BI’s Article search uses Boolean search capabilities. If you are not familiar with these principles, here are some quick tips.
To search specifically for more than one word, put the search term in quotation marks. For example, “workers compensation”. This will limit your search to that combination of words.
To search for a combination of terms, use quotations and the & symbol. For example, “hurricane” & “loss”.
SAN DIEGO -- The risk management issues facing inpatient and outpatient facilities can be very different, presenting considerable challenges for hospitals that buy clinics or ambulatory care facilities.
"We've got hospitals acquiring clinics without any clue of what they're picking up," said Debra L. McBride, assistant vp-risk management at Midwest Medical Insurance Co. in Minneapolis.
"We also have large clinics acquiring small clinics without understanding what they're getting into," Ms. McBride said. She made her remarks earlier this month in a presentation at the annual conference of the American Society for Healthcare Risk Management in San Diego.
The first questions facing a hospital acquiring a clinic facility are: how many clinics are you getting, are they large or small, and how are they staffed, Ms. McBride said.
It's not unusual in small clinics and ambulatory care facilities to have non-medical people providing medical care, such as assisting in surgeries or giving injections, she noted.
Another key concern is whether the acquired clinics will have a shared identity with the hospital. If so, the hospital may find itself in a position of "ostensible agency." Under ostensible agency, if it is perceived that the clinic's physicians work for the hospital, the hospital could be liable for any problems associated with the clinic's actual physicians.
The hospital also needs to examine the treatments administered by the clinics it is acquiring, Ms. McBride said.
"Many clinics give (drug) samples to patients, and then they don't put it in the chart," she said. In such cases, a patient subsequently may have a recurrence of an earlier problem, but new physicians might have no idea how it was previously treated.
Patient transfers between the clinic and other sites can be another concern. "Are they taking the patient in the receptionist's car?" asked Ms. McBride, suggesting that the way those transfers are done can raise a host of possible exposures.
Extended clinic hours or urgent care facilities also can raise some staff and patient safety issues, particularly if the clinics keep narcotics on site, providing a possible target for thieves.
The area of medical records and record retention is another possible exposure for a hospital acquiring a clinic to consider. The clinics must have record-keeping policies and follow-up systems in place, Ms. McBride cautioned.
"In clinics or an ambulatory care facility, everything practically goes out," she said. Policies need to be established for how laboratory results and reports are handled when they come back into a clinic.
Records release and patient authorization issues also are key concerns for a hospital acquiring outpatient facilities. The release mechanism and the issue of who is determining whether it is appropriate to release records are important considerations.
In the best case, a physician will be charged with determining whether it is appropriate to release specific records, Ms. McBride said. "But somebody needs to be looking at them to make sure that only what has been authorized goes out. And it can't be the copy service."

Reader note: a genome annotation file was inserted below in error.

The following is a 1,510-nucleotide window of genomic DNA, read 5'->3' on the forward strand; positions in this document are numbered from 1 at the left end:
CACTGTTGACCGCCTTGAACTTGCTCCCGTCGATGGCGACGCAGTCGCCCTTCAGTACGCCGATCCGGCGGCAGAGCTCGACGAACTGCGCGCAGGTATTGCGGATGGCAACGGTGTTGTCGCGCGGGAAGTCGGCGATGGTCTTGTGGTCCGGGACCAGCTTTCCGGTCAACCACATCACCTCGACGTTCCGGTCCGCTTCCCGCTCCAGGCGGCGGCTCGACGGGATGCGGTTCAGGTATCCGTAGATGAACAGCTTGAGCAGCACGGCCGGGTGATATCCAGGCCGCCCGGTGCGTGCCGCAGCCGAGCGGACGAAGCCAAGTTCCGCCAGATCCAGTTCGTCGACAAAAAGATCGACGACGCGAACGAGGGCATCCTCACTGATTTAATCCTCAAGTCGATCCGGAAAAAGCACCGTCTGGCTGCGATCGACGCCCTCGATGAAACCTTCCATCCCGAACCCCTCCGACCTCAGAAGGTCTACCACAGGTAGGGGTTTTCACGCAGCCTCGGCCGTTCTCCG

Other important considerations include differences in record-keeping laws that apply to hospitals and to clinics, how and where records are stored, the way records are transferred between sites, and how long records are actually retained.
"Typically, I recommend you take your longest statute of limitations and then add a year," Ms. McBride said.
How to handle patient complaints "is another important policy that needs to be in place in an ambulatory care facility," she said. She noted that some clinics designate one person to handle patient complaints. That person can then relay the complaint information to the appropriate person, such as the risk manager, at the parent hospital.
"Looking at who responds to patient complaints, we found that there's not a lot of staff training (at clinics)," she said.
Clinics also typically rely heavily on allied health professionals, and they must be properly supervised. "A supervising physician retains liability for the acts of that person, so they do need to be supervising, particularly in the beginning," Ms. McBride said.
"Credentialing is another tricky area in ambulatory care," she said. "Oftentimes, the smaller clinics don't even credential."
Training and orientation of new staff often is lacking in clinics. It's essential, Ms. McBride said, that a hospital acquiring outpatient facilities sees to it that those efforts are brought up to speed, then documents the details of the training activities so they can be tracked.
The hospital also must make sure the clinic has follow-up systems in place, particularly with regard to some sort of triggering mechanism to guarantee that patients who miss clinically critical appointments -- such as follow-ups after tests for serious illness -- are notified of the importance of coming into the clinic.
Ms. McBride conceded that the task of establishing appropriate policies for newly acquired outpatient facilities can be difficult.
"If the clinic doesn't have any policies or procedures, it seems like a fairly daunting task. . .to come in and write them from scratch," the consultant said. "That's one of the reasons you might look to take some of the hospital's policies and see if you can make them fit."
One thing that can make it easier, though, is if the clinic being acquired has its own risk manager.
"Celebrate if you've got a risk manager," Ms. McBride said.